In the Name of Love

Così is sold out. Has been for weeks. A donor gave back a pair of tickets, though, and we’re holding a contest to give them away. The tickets are for closing night, Tuesday, 6/30. If you want them, all you have to do is go to the Hotspot and tell us about the craziest thing you ever did in the name of love.


(Click to play slideshow.)


Me? Well, I’m far too boring to have ever done anything even remotely crazy for love. But it’s been an interesting week with my Mozartean friends, and I gave my all to try to understand what all the fuss is about.

The real singers protraying the six people onstage have been amazing – going from strength to strength as they work through this most thorny of singing and acting assignments. (Don’t let anyone tell you Mozart OR comedy is easy.) I’ve enjoyed their company immensely and have been amazed at their energy, talent, humor, and generosity.

It’s those other people with whom I’ve had an “interesting” time. Fiordiligi, Dorabella, Ferrando, Guglielmo, Despina & Alfonso. Depending on what kind of day I’m having, they either amuse, intrigue, bumfuzzle or infuriate me. (The latter being my reaction when I’m cranky and just want them to grow up.) The first act is always fun, but the second half’s adolescent overreactions wear thin when my mood is dicey to begin with.

Get a grip, ladies. Man up, guys.

This is not my typical reaction to these folks, and I’m afraid that it probably comes from getting older. (Yes, folks, I had a birthday this week, and I’m feelin’ it:)) It’s also about trying to reconcile the depth and strength of these young people’s musical and dramatic actions with the actual subject material. No one died, nothing tragic happens, yet these folks go at it like it’s the end of the world. And I guess that’s the point. It is, for them.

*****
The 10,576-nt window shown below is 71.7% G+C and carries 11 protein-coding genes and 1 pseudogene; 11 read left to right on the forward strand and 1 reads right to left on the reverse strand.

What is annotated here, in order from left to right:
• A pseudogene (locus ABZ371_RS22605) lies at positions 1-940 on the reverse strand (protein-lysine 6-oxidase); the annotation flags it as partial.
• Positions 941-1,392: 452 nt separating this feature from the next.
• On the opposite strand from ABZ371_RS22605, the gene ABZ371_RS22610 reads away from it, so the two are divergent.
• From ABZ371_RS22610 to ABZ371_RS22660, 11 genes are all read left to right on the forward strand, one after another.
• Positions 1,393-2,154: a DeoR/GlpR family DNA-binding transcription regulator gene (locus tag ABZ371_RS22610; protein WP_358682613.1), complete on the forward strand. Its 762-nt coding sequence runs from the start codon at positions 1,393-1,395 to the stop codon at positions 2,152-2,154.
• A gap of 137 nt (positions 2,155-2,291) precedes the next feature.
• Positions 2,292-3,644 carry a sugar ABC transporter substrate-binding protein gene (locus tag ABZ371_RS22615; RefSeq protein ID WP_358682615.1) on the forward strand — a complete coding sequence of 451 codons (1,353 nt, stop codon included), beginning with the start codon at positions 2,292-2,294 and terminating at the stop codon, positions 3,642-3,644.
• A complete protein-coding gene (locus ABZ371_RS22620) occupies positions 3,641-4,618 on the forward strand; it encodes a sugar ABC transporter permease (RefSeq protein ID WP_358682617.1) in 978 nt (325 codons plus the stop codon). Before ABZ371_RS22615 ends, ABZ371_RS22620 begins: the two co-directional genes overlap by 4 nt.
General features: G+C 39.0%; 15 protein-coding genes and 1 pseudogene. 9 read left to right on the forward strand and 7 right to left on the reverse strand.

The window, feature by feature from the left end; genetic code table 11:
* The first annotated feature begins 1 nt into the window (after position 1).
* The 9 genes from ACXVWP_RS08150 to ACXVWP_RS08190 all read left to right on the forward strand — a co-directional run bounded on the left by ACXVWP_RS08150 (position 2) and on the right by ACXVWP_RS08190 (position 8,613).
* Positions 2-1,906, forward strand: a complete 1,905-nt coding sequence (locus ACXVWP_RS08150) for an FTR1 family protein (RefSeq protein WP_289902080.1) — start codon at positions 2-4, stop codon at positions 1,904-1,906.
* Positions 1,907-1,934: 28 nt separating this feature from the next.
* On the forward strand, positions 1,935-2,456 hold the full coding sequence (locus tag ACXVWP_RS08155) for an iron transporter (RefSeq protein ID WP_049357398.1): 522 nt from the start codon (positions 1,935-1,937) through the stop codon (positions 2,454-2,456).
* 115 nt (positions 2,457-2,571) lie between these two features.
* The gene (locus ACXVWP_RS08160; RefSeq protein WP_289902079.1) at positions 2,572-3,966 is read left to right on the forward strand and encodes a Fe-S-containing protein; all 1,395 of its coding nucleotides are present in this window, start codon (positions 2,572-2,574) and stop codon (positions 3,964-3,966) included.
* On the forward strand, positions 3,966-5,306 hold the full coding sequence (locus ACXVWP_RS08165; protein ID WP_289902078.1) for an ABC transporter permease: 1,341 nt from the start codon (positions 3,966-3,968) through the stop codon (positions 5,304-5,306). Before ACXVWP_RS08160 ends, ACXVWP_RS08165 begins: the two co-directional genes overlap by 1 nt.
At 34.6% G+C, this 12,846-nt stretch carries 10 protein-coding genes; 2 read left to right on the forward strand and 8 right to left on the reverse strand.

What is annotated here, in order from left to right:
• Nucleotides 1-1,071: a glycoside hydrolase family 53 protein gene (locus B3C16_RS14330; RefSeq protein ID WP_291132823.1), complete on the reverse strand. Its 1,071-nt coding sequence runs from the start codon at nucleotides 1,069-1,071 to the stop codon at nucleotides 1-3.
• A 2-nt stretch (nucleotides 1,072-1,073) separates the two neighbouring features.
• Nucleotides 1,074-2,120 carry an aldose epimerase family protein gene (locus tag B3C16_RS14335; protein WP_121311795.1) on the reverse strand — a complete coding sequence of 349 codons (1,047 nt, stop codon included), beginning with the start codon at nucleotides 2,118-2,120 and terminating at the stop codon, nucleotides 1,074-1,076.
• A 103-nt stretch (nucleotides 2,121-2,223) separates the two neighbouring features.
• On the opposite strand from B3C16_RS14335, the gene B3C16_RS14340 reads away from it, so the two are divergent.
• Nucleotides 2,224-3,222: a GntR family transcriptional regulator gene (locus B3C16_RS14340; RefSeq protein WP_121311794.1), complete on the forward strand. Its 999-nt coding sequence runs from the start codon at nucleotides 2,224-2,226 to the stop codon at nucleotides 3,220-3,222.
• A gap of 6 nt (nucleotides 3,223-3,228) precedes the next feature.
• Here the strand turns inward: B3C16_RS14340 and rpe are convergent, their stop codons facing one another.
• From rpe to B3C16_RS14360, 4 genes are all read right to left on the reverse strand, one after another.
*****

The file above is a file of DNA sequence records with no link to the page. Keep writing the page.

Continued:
I don’t know what your long term memory is like, but mine is nonexistent. I retain nothing of what it must’ve been like to be a teenager in love. So empathy is hard to come by. I watched my own teenagers suffer, and I love them, so I tried to sympathize. But I don’t truly understand.

Mozart was 34 when he wrote this opera. Young, for us, but more than middle-aged for the time. Certainly not an hysterical teenager. But while he wrote Così, his 25-year-old wife (pregnant for the fifth time…) was away from him. And he wrote her letters that repeatedly implored her not to cheat on him.

For me, in the middle of my stable, unremarkable middle class American existence, the potency of the emotion lavished on wondering whether or not Fiordiligi and Dorabella will fool around with other guys is over the top. But I guess for Mozart (and most certainly for the colorful Da Ponte, a Jew who became a priest then took a mistress and opened a brothel, and eventually became a grocer and a professor at Columbia University…), these things were life and death. Mozart wasn’t stretching. Or amplifying or exaggerating. He just got it.

The 19th century had huge issues with this piece, and although we don’t have the identical ferocious opposition (and we do have an even deeper appreciation for the genius that was Mozart), we still have our own distorted lens through which we sometimes see Così. A casualty of the age of irony, I guess. Alfonso excepted, these characters don’t do irony. And God bless ’em, they do get hurt. And when they sing about it, Mozart tears our heart out.

There’s a slight twist near the end of our production – one that I accepted but didn’t really understand until tonight. I spend most rehearsals multi-tasking – answering email, taking notes, taking photos, doing paperwork. So I never really developed good traction it until tonight. But now I have to say that I don’t ever want to do it any other way :) Not all of you will agree, but it certainly is great good for thought.

So…. what’s the craziest thing you ever did in the name of love?

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